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Environment: Cows versus greater sage-grouse?

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Greater sage-grouse need tall grass for nesting. Photo courtesy U.S. Fish and Wildlife Service.

Study shows livestock grazing a key factor in greater sage-grouse decline

Staff Report

FRISCO — A new study by sage grouse scientists confirms that the height of grass cover in nesting habitat is a key factor in determining greater sage grouse nest success.

The findings suggest that better grazing management is needed to protect the threatened birds. Cattle eat native vegetation that sage grouse require for hiding their nests from predators. Continue reading

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Environment: Tuesday roundup

Independent journalism in western Colorado

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Big issues at the climate talks in Lima, Peru.

By Bob Berwyn

FRISCO — If you primarily read this Summit Voice feed, which has been climate focused recently, you may have missed a few other recent stories I’ve done for the Colorado Independent. The past couple of weeks I’ve  covered issues in western Colorado, including fossil fuel development, public lands protection and even the ski industry from time to time, including this week’s story about a Colorado Supreme Court case. Continue reading

Humble fungi may aid whitebark pine recovery

PHOTO COURTESY USFS/RICHARD SNIEZKO

Can mushrooms help save whitebark pines? Photo courtesy U.S. Forest Service.

Scientists report success in treating seedlings with mushroom spores

Staff Report

FRISCO — High-elevation whitebark pines are under the gun in the northern Rockies. White pine blister rust, an invasive fungus, and pine beetles have combined to drive the species toward extinction.

But scientists trying to recover the species say that a humble mushroom could help their efforts. A three-year experiment shows a 10 to 15 percent increase in the survival rate of whitebark pine seedlings when Siberian slippery jack spores are injected into the soil around them. The injection takes place in nurseries before the seedlings are transplanted in the mountains. Continue reading

Environment: Defense bill riders may undermine greater sage-grouse conservation efforts

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More political wrangling over greater sage-grouse. Photo courtesy USGS.

Ranching loopholes proposed

Staff Report

FRISCO — In the West, many eyes are on a defense spending bill pending in Congress, which may include amendments that would exempt ranchers from regulations aimed at protecting greater sage-grouse and potentially strip agencies of funding for sage grouse conservation.

With a little lobbying, the western livestock industry managed to attached the Grazing Improvement Act” into the bill (§3023). Continue reading

Collaborative conservation plan eyed for Wyoming toad

A Wyoming toad. Photo via USFWS.

A Wyoming toad. Photo via USFWS.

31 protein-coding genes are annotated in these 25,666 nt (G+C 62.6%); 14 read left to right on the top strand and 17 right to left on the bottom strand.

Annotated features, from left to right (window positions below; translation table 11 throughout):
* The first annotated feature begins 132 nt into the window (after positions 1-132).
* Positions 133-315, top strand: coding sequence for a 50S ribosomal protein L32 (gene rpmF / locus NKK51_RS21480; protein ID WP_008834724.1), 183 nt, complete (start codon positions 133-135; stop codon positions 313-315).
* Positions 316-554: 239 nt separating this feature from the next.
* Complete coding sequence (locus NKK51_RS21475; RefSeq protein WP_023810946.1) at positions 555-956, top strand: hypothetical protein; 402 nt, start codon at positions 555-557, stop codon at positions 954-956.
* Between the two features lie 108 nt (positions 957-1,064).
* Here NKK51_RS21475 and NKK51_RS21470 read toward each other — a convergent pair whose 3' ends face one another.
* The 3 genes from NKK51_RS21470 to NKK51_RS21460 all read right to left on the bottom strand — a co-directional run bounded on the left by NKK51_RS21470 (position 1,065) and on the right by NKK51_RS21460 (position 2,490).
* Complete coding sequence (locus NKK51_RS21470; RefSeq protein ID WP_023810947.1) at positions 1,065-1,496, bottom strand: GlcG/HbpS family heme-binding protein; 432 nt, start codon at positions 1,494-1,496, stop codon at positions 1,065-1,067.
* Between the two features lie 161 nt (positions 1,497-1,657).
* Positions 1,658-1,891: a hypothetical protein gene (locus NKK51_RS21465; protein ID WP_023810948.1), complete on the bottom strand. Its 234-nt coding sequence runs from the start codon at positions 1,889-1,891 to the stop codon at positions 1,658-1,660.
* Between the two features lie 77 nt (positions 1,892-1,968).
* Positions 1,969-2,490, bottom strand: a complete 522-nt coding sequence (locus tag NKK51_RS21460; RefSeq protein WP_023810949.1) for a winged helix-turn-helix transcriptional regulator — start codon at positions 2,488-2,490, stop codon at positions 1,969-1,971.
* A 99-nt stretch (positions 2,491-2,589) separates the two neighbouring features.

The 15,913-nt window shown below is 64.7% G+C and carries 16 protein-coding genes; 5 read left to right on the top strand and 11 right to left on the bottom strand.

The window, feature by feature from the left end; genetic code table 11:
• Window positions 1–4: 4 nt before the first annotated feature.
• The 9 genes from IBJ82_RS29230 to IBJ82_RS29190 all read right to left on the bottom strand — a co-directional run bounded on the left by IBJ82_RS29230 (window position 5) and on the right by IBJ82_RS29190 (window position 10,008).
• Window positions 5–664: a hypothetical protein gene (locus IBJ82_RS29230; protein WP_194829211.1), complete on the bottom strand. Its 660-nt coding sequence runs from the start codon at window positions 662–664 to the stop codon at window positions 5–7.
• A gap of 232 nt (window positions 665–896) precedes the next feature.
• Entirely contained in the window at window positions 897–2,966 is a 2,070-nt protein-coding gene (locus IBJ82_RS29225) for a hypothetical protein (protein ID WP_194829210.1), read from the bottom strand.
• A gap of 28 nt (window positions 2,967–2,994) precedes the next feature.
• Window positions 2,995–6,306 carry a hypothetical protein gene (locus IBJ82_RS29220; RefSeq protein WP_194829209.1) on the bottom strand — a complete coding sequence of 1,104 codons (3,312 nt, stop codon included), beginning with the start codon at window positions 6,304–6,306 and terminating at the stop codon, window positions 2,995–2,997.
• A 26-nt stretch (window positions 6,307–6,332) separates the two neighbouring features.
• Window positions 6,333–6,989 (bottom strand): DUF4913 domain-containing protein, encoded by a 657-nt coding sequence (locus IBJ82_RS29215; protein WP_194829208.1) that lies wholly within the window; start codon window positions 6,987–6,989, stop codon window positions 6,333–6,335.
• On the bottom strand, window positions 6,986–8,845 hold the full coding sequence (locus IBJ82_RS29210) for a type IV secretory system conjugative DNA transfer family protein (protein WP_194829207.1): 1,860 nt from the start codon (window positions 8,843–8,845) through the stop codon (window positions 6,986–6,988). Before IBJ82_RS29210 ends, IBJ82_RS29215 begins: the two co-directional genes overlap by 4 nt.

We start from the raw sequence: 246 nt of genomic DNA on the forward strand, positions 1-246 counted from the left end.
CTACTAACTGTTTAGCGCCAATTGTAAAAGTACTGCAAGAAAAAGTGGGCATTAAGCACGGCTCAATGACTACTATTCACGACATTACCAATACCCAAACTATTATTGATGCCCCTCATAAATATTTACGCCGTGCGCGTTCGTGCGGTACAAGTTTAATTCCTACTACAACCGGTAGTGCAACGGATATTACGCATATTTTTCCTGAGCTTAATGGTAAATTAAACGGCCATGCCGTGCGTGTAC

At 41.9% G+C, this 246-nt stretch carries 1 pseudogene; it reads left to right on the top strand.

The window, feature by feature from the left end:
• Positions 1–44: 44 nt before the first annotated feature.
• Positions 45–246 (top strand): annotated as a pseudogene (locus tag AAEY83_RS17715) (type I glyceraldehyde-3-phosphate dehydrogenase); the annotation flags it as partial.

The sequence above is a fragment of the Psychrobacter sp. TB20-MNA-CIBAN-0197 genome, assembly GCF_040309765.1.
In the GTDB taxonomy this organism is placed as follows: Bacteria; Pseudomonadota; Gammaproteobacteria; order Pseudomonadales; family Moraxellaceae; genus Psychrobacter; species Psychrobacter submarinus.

Voluntary conservation easements would protect habitat and traditional land use

Staff Report

FRISCO — Federal biologists are seeking input on a draft plan to protect habitat for the endangered Wyoming toad. The species was common in the Laramie plains area through the 1970s, when populations crashed, leading to an endangered species listing in 1984.

 

The proposed conservation would enable the USFWS to buy conservation easements and limited fee-title lands from willing sellers in the Southern Laramie River area whose lands provide important habitat for the endangered Wyoming toad and a variety of other fish and wildlife resources. Continue reading

Biodiversity: 20-year battle over Montana’s Arctic grayling headed back to court

An Arctic grayling in the Gulkana River, Paxson, Alaska. Photo courtesy USGS.

An Arctic grayling in the Gulkana River, Paxson, Alaska. Photo courtesy USGS.

Conservation groups say the river fish needs endangered species protection

Staff Report

FRISCO — Wrangling over the fate Montana’s Arctic grayling will continue in court, as conservation groups this week challenged a federal finding that the fish don’t need Endangered Species Act protection.

Graylings are part of the salmon family, native to cold freshwater streams and rivers across Canada and Alaska, with a genetically distinct population in Montana that was nearly wiped out by the 1970s. Continue reading

Climate: Rocky Mountain glacier meltdown threatens rare stone fly and other aquatic insects

‘Soon there will be nowhere left for the stonefly to go’

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This rare stonefly is unlikely to survive the meltdown of Glacier National Park. Photo courtesy USGS.

FRISCO — Scientists say a rare aquatic insect, found only in Glacier National Park, is unlikely to survive the meltdown of the region’s glaciers.

In a new study published in Freshwater Science, U.S. Geological Survey researchers show the shrinking habitat of the western glacier stonefly (Zapada glacier) associated with glacial recession using data spanning from 1960 – 2012. The western glacier stonefly is only found in Glacier National Park and was first identified in streams there in 1963. Continue reading

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